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Bumpy road ahead for some of Missouri's new constitutional amendments

Gubernatorial candidate Eric Greitens looks at his ballot before sitting down to vote at the St. Louis Public Library in the Central West End on Tuesday.
File photo I Carolina Hidalgo | St. Louis Public Radio
Gubernatorial candidate Eric Greitens looks at his ballot before sitting down to vote at the St. Louis Public Library in the Central West End on Tuesday.

Of the four constitutional amendments passed by Missouri voters on Tuesday, rumblings have started about legal challenges to three of them.

The most basic parts of Amendment 2 place a $2,600 cap on individual campaign contributions per election to people running for the legislature and statewide offices. It also bars political parties from receiving individual donations exceeding $25,000 per election for state and local races combined.

The measure had been challenged on its way to the ballot. As attorney Chuck Hatfield argued then, “What this constitutional amendment does is it allows investor-owned utilities, such as Ameren (and Kansas City Power and Light), to contribute to PACs, but it prohibits Missouri electric cooperatives, such as my client, from contributing to PACs.” Appellate courts noted that if that particular provision were to be later found to be unconstitutional, the amendment was written so it could be severed from the rest.

But according to Richard Reuben, a law professor at Mizzou, the basic issue of campaign donations could be heading to the U.S. Supreme Court.

“It has sent signals that it would be willing to reconsider the constitutionality of campaign contribution limits, so it is plausible that Missouri’s new contribution limits could be a test case,” he said.

The other newly passed constitutional amendment that seems certain to be heading for a court challenge requires that people show a government-issued photo ID to vote. The implementation law for this was passed by the legislature this fall.

The issue here, Reuben says, is how it affects people’s rights: “The question before the Missouri Supreme Court will be, first of all, whether it can review the constitutionality of a constitutional amendment … and I believe the answer to that question is going to be ‘yes’ in light of the existing constitutional right to vote.”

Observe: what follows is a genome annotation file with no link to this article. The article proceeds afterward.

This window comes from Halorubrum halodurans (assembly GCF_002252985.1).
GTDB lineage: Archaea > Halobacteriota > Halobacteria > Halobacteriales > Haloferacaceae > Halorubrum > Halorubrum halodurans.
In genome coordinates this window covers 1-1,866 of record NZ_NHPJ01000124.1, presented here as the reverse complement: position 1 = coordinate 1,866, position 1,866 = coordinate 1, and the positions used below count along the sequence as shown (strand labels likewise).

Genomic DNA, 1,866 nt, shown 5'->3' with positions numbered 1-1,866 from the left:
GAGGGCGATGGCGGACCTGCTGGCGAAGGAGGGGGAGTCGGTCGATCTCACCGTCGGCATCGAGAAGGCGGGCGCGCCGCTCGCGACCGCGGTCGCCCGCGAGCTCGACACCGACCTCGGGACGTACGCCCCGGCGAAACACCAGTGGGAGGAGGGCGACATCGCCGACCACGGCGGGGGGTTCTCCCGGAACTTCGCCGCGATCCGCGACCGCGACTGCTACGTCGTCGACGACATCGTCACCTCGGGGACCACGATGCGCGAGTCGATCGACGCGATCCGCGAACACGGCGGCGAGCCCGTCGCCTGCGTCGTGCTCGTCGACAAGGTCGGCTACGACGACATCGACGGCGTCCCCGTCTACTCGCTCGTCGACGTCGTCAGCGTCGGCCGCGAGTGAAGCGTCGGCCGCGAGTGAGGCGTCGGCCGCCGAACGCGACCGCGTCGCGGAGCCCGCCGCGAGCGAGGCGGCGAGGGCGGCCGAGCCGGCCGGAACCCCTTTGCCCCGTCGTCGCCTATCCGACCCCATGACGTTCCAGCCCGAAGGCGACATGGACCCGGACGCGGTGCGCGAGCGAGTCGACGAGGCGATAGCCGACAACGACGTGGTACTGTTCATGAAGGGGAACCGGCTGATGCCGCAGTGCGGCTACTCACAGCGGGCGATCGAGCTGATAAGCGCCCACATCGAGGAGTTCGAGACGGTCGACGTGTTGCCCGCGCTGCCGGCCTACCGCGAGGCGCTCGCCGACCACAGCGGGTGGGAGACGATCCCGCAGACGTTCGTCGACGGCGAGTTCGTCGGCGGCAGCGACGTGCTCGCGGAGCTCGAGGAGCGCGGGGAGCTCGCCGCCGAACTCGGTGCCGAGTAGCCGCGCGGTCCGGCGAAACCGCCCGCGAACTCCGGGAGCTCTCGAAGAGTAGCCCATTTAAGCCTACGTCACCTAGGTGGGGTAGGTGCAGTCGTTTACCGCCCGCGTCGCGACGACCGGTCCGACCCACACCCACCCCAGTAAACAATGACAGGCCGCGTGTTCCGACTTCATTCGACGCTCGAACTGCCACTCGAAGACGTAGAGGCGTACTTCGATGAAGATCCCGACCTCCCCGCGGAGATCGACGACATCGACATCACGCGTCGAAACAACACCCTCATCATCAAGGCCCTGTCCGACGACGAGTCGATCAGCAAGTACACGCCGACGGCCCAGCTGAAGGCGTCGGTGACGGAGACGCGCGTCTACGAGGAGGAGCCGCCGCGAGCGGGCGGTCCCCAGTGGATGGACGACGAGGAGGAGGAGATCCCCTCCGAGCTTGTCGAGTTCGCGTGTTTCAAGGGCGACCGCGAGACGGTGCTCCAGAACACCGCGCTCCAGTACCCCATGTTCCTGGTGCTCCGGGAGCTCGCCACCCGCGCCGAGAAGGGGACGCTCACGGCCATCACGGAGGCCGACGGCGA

Does the new amendment, in other words, violate an existing right?

But lawsuits aren’t the only obstacle to the new photo ID requirement. No money has been budgeted to pay for such mandates contained in it as providing a state-issued photo ID card, free of charge, to those without a driver’s license.

House Speaker Todd Richardson's GOP majority flexed its legislative muscles on Wednesday.
Credit File Photo | Tim Bommel I House Communications
House Speaker Todd Richardson says the money will be appropriated to make photo voter ID provisions work.

House Speaker Todd Richardson says, “We’re certainly going to fund it. It’s been a priority of this General Assembly for a long time, and it’ll be the mission of the budget chair to make sure that we do that in a timely fashion.”

The cost, however, will be something to watch. The ballot language said the amount needed is unknown, but could “exceed $2.1 million annually.” Missouri AFL-CIO president Mike Louis disagrees: “It’s about 20 million bucks out of the general fund of the state treasury, and going forward in the future years, the cost is unknown – they can’t put a cost on it.”

Even Amendment 4, which bans sales taxes on services such as lawn care, haircuts, and doctor and dental visits, could see a court challenge. Here it’s a matter of definitions. Richard Sheets of the Missouri Municipal League says the concern is with the word “transaction,” which is also part of what cannot be taxed in the future.

“We don’t know what that means,” he said. “And we’re very concerned that the courts will define transactions to scale back items that are currently taxed, and the revenue from those taxes are used for essential public services, and that will bring about in the future a scaling back of public services or raising the property tax to fund those essential services.”

Sheets says they have no plans at this time to file suit, but would support other legal efforts to combat any consequences, such as redefining “transactions.” 

Amendment 4’s spokesman, Scott Charton, says legal challenges would be, quote, “ill advised, because the people have spoken.”

Lawyers are not likely to earn any fees working on Amendment 1, which renewed the one-tenth of a cent sales tax for state parks and soil conservation, The popularity of the 30-plus year old tax is clear; it 80 percent of the vote statewide.

It is interesting, however that support didn’t exceed 56 percent in Shannon and Reynolds counties in southeastern Missouri. A new park opened in Shannon County this year that was created out of a former festival site, Camp Zoe. And Reynolds County is in an area that will benefit from legal settlements with lead and zinc mining and smelting. But some of the settlement money went to buy park land in Oregon County. And controversy ensued.

J.C. Kuessner, former deputy director of the state park system, sees another factor: "In those two counties, they have access to land that's unlimited…and so they don't place a value on the parks themselves like the folks in the cities do," he said.  "They do appreciate the state parks, (but) a lot of the folks just have so much access to public land, even their own land, they're satisfied with what they have."

Kuessner formerly represented Shannon and Reynolds counties in the Missouri House.

Follow Marshall Griffin on Twitter:  @MarshallGReport

Marshal was a political reporter for St. Louis Public Radio until 2018.